August 25, 2019

Archives for November 10, 2011

Want Change? First, Change Everything (Part 2)

Editor’s Note: This article is the second in a three part series of job search and career transition articles. Part one and part three are also online.

Inspiration is strong energy. It comes asking the impossible – impossible not just because of the task to be done, but also because of who’s asked to do it. Especially who’s asked to do it.

Inspiration speaks with such conviction that we rarely doubt its ideas and visions. If we’re going to doubt anything, we’re going to doubt ourselves. But, despite what we think, we are always the most qualified candidate for our dreams. Big Ideas come to claim their own. If it’s my idea, dream, vision, then only one person gets to be its champion: me.

Then why does it seem so impossible? To begin, it’s helpful to realize that “impossible” doesn’t exist on some grand cosmic level. It’s only impossible for us because we’ve never done it before.

The mission of creating the change we want is impossible for who we are used to being and what we are used to doing, thinking, and believing. Our dreams and passionate ideas haven’t come true because our lives aren’t organized around making them happen. Instead, they’re organized around not making our dreams happen. We’re not yet in the right energetic shape to do what it will take to create the change we want.

“Energetic shape” is shorthand for all the ways we habitually shape our lives – psychologically, physically, emotionally, in our relationships, and in all our other habits and ways of going about life. We don’t have the lives we want, we haven’t reinvented ourselves and seen our Big Ideas come to fruition, because we haven’t restructured ourselves and our ways of going about life in a way that will make them happen.

To get something new, we need to become something new. And that means changing everything in us and in our lives that doesn’t support the new thing.

Whoa. That’s intense. Did you say everything?


No wonder we blanche when inspiration comes calling. Remake everything? Who’s going to take a deal on those kinds of terms?

We are, if we really want something new.

Kevin Rhodes left a successful 20+ years career in private practice to pursue a creative dream. He has led two workshops for the CBA’s Job Search and Career Transitions Support Group. His next one, scheduled for January 2012, is called Work With Passion: Find Your Fire and Fuel It!

Ross Guberman: Client Alert or Client Asleep?

Many law firms market themselves by sending out “client alerts” about the latest hot case or regulation.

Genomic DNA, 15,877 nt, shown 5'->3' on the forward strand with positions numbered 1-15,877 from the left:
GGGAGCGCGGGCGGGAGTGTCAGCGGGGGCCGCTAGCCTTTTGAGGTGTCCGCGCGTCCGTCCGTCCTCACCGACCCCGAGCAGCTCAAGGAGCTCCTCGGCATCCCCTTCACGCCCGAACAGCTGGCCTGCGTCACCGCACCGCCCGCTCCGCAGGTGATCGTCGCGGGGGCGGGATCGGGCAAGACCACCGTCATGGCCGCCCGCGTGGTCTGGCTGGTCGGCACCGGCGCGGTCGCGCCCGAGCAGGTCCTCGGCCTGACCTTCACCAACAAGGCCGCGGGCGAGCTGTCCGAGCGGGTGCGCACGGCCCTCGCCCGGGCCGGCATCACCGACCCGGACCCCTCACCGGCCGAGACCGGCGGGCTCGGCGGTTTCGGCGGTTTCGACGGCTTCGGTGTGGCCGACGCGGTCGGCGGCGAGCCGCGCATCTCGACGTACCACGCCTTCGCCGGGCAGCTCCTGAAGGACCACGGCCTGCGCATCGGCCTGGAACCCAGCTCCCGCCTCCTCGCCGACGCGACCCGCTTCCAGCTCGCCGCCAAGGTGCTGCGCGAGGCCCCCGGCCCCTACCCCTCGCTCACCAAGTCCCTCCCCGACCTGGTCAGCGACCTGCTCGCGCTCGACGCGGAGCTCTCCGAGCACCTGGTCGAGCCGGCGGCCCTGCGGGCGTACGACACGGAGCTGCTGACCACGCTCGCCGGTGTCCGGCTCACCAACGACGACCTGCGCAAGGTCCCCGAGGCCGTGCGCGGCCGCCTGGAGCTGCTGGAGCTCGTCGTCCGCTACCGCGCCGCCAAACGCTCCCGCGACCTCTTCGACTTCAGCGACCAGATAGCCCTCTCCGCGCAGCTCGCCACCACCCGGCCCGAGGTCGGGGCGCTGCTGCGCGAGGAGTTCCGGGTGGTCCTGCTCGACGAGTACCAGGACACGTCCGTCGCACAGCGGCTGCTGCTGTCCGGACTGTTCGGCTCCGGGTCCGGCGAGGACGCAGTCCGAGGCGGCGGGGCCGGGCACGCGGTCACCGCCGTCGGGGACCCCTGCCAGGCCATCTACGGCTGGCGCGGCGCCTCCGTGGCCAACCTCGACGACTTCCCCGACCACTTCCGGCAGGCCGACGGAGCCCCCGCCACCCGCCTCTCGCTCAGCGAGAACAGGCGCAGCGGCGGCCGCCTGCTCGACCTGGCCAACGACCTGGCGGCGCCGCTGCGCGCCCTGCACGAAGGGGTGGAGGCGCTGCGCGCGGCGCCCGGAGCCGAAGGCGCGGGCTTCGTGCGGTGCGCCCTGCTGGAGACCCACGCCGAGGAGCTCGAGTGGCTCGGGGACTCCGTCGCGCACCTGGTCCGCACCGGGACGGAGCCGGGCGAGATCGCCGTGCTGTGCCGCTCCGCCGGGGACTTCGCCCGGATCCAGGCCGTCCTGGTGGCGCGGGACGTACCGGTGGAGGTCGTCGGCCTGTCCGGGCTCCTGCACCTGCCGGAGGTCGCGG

Here’s a secret: These client alerts leave most clients cold.

Why? Because they fail the “So what?” test.

A Typical Alert

A typical client alert starts like this:

In Verzini v. Potter, No. 03-1652 (3d Cir. 2004), the court discussed the relationship between two defenses that employers can use under the Americans with Disabilities Act (“ADA”). The Court considered both the “direct threat” defense and the “business necessity” defense. The Plaintiff, a postal worker, told his supervisor that his neighbors were peering into his windows while he slept. The supervisor was concerned that the employee was not fit for duty and ordered him to be examined by a psychiatrist. The psychiatrist diagnosed the employee with chronic paranoid schizophrenia. The Postal Service eventually fired him. Plaintiff sued for disability discrimination, but the Postal Service insisted that it had a “business necessity” to fire him because it had to ensure workplace safety. . . .

Any clients still reading are tapping their pens.

A Better Approach

Start by telling your clients what they can or should do now. Only then discuss the case or regulation—and only to highlight the “So what?” factor.

Try something like this:

Under a recent Third Circuit ruling, if an employer fires an employee to preserve workplace safety, the employer need not prove that the employee has directly threatened anyone. In that case, for example, the court allowed the Postal Service to fire an employee who was “unfit for duty” simply because he had refused treatment for paranoid schizophrenia. Although this case appears to allow employers to fire an employee for legitimate business needs alone, employers should take the following steps before doing so. . . .

Ross Guberman is the founder and president of Legal Writing Pro, an advanced legal-writing training and consulting firm. He has conducted more than a thousand programs on three continents for many of the largest and most prestigious law firms and for dozens of state and federal agencies and bar associations. Ross is also a Professorial Lecturer in Law at The George Washington University Law School, where he teaches an advanced seminar on drafting and writing strategy. When you see the logo, you’re reading an article from Legal Writing Pro, where the article originally appeared.

Tenth Circuit: Unpublished Opinions, 11/9/11

On Wednesday, November 9, 2011, the Tenth Circuit Court of Appeals issued no published opinions and two unpublished opinions.


United States v. Salazar

Hudson v. Mason

No case summaries are available for unpublished opinions. However, published opinions are summarized and provided by Legal Connection.